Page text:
About the Book:
Beginning in the streets of Tokyo and ending in the cosmos, Russia is at the center of SCHLOCK. These four stories center around an eclectic cast of characters in the 2010s – obsessed fanboys, Soviet rock stars, English teachers, expats trying to comprehend the Russian Soul, living sex dolls, Australian pub crawlers, and a genetically engineered law enforcement officer whose sole purpose is to enforce patriotism and Russian Soul in the Russian Federation. SCHLOCK!
1: Tell us a little about yourself and what got you in to writing?
When I was a little kid, I used to write all the time. It was always something derivative of what I’d just seen on TV or at the movies. There were definitely dinosaurs involved. It was fun to do. During early adulthood, I would constantly jot stuff down in notebooks, perhaps write up to 20 pages of something, but never finish anything. Everything just kind of fell into place when I’d actually finished something and thought it was worth sharing with others. What interests me are ideas and for me, writing is a means of sharing said ideas. It really doesn’t matter if people know or care that the ideas come from me, the ideas should stand on their own. They are more important than the person who said them.
2: Do you have a favourite time and place where you write?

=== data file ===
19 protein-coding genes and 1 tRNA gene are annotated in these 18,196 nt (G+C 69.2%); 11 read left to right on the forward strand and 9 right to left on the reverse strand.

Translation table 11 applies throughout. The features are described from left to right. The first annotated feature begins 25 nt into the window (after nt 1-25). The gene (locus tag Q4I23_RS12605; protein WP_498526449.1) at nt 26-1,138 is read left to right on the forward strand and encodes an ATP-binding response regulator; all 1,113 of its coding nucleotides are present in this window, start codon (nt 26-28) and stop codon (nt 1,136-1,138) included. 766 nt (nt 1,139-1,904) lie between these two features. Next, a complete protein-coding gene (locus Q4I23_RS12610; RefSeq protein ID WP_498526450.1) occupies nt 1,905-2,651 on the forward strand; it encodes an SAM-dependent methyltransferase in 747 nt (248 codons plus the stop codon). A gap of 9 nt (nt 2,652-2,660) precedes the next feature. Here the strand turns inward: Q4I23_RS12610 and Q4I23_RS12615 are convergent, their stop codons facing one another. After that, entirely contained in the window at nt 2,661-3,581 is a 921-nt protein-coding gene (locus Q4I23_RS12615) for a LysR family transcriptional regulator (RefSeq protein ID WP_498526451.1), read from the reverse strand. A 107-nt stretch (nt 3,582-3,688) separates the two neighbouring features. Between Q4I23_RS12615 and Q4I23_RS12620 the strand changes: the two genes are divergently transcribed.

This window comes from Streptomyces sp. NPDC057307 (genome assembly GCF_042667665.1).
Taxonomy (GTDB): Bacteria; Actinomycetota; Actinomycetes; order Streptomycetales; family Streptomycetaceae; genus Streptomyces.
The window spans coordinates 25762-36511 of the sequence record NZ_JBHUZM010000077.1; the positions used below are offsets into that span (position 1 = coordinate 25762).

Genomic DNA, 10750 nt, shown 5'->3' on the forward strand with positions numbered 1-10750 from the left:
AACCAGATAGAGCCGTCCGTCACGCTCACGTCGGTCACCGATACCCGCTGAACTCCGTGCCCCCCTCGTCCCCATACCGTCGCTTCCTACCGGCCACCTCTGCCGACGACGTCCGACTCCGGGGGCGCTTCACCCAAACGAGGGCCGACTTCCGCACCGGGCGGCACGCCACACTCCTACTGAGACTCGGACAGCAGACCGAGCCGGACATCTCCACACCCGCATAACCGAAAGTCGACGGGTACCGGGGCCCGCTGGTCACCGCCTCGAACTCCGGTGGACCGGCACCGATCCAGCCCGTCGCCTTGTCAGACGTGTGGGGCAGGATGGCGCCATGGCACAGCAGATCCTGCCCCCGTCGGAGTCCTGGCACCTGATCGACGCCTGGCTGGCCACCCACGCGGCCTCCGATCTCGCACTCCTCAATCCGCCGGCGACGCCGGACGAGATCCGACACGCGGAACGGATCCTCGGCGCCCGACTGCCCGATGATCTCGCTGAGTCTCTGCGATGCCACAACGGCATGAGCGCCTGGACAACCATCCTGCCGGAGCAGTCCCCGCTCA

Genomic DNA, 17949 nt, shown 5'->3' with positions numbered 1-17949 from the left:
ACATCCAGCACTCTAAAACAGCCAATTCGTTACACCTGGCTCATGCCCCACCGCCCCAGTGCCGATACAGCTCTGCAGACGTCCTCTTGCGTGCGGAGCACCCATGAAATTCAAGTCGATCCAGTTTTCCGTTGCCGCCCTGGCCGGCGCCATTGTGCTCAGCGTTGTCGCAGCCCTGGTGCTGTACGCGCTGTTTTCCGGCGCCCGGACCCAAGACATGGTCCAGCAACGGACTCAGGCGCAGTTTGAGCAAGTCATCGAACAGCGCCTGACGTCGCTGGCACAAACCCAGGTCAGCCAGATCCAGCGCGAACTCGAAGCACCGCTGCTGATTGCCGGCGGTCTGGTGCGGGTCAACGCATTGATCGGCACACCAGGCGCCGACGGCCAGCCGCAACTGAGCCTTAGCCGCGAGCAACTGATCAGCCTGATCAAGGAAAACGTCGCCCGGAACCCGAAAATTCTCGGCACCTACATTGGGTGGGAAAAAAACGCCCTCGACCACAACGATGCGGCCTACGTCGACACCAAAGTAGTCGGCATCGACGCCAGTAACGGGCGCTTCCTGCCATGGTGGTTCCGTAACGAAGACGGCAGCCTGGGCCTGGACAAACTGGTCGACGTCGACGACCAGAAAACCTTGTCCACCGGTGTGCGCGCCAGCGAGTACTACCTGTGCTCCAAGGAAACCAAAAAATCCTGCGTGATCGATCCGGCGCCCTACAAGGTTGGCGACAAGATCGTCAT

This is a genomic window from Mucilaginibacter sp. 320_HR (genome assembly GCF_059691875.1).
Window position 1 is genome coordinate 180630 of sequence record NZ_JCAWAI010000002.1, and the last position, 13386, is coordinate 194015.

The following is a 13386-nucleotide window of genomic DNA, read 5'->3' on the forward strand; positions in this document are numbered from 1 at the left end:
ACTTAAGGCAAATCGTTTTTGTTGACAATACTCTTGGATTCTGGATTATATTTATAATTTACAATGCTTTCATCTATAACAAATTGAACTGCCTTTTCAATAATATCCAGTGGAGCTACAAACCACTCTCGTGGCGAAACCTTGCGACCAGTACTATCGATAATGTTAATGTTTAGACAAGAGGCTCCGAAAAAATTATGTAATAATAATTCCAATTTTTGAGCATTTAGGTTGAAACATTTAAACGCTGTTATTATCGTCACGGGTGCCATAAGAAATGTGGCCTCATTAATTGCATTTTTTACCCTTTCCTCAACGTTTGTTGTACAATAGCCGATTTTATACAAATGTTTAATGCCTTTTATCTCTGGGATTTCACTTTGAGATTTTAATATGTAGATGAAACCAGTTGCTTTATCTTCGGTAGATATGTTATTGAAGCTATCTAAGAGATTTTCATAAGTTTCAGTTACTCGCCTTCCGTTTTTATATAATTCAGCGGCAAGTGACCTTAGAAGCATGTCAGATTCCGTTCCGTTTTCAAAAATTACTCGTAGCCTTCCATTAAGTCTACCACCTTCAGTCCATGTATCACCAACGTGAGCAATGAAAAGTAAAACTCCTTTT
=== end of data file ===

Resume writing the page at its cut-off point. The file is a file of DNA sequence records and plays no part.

If I don’t get writing done in the early morning, then I might as well not do it at all. I try to do it immediately after waking up. In terms of where, I used to write at one small mom-and-pop coffee shop. The coffee there is fantastic, the atmosphere is typically quiet, and I get too distracted working from home. The cliché of the writer wanting to be seen writing in public is apt, but for me it wasn’t about that. I rarely tell anyone I’m writing something until it’s already finished. At home, the temptation to watch TV, grab snacks, take a nap, etc., is too enticing. Those are all, naturally, lame excuses. Of course, working from home is possible.
During the early days of Covid, I set a strict schedule for myself of getting up early and writing immediately after waking up (from home) for 90 minutes. No phone, no laptop, just pen and notebook. I think the idea that a writer must write a minimum number of words per day or must write every day is bull. Write when you want or can, don’t force it. In any case, my favorite two places to write are two specific coffee shops in Kyiv and Almaty. My first book was written between these two spots and my second book was entirely written at the coffee shop in Kyiv.
3: Where do your ideas come from?
It’s more than likely I rip them off from more talented people. In fact, I definitely do.
4: Do you have a plan in your head of where the story is going before you start writing or do you let it carry you along as you go?
Typically, if I try to come up with an idea or force something, then nothing will come of it. I’m usually doing something mundane, like working or watching a boring movie, when an idea will hit me. It’s not usually something I am actively trying to think of. The idea just usually shows up on its own accord. When that happens, I grab my pen and write about 20, maybe 30 pages. After I look at what I’ve got, and I get very confused. From there, it’s necessary to see what can or should be told from the gibberish in the notebook. I tend to then make bullet points with the most basic of information containing the major story beats. Then I fill in the blanks expanding upon those points. Hopefully, it eventually ends up resembling a story. Once there is a finished manuscript, it’s rewritten to the point I can no longer bear looking at it.